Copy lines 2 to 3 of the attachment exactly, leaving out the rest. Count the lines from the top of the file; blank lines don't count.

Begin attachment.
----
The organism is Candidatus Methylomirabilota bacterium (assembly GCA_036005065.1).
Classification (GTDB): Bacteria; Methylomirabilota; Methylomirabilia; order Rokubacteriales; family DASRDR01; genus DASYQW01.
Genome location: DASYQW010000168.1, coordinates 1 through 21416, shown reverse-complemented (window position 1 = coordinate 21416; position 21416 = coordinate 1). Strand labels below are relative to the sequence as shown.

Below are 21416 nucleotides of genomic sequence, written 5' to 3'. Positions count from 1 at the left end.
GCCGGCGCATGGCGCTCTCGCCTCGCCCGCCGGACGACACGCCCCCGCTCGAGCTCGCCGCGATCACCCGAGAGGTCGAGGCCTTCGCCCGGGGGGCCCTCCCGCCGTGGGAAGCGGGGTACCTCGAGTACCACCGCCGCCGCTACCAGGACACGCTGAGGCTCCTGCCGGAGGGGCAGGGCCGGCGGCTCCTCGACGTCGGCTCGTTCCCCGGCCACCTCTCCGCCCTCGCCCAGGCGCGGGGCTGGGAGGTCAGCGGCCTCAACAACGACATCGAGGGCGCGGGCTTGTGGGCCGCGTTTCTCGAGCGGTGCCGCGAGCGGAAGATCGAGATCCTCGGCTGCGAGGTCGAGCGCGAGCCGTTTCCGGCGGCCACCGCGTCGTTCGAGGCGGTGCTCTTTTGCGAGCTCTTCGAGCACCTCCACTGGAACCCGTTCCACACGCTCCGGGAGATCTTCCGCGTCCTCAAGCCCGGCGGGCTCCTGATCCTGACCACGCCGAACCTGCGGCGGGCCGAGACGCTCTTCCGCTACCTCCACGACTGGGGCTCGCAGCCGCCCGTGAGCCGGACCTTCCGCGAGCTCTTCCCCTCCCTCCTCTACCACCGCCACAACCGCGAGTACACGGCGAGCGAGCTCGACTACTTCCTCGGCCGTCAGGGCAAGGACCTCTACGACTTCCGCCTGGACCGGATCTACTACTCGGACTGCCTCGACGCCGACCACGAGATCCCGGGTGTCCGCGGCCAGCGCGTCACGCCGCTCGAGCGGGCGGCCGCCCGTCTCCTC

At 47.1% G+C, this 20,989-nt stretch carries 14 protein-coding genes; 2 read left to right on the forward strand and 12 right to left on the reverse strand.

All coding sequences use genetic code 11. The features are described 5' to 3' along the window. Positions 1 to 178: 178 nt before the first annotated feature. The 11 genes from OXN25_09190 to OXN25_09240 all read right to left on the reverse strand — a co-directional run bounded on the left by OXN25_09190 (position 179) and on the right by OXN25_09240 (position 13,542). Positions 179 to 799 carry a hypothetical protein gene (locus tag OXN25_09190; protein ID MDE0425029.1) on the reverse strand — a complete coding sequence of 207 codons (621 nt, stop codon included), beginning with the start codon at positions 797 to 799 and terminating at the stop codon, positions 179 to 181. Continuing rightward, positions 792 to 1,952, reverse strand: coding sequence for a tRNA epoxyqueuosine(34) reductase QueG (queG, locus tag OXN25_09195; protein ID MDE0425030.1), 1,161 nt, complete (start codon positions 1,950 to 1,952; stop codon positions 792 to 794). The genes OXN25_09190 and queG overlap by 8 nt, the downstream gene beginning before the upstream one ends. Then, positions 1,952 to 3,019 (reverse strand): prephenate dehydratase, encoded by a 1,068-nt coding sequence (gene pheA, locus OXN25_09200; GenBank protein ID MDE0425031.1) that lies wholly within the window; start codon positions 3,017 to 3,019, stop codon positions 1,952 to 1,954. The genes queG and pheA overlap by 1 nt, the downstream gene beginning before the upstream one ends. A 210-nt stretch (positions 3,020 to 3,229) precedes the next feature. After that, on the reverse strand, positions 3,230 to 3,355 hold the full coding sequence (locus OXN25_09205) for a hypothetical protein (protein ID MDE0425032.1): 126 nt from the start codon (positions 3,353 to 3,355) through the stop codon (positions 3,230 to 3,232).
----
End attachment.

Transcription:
Classification (GTDB): Bacteria; Methylomirabilota; Methylomirabilia; order Rokubacteriales; family DASRDR01; genus DASYQW01.
Genome location: DASYQW010000168.1, coordinates 1 through 21416, shown reverse-complemented (window position 1 = coordinate 21416; position 21416 = coordinate 1). Strand labels below are relative to the sequence as shown.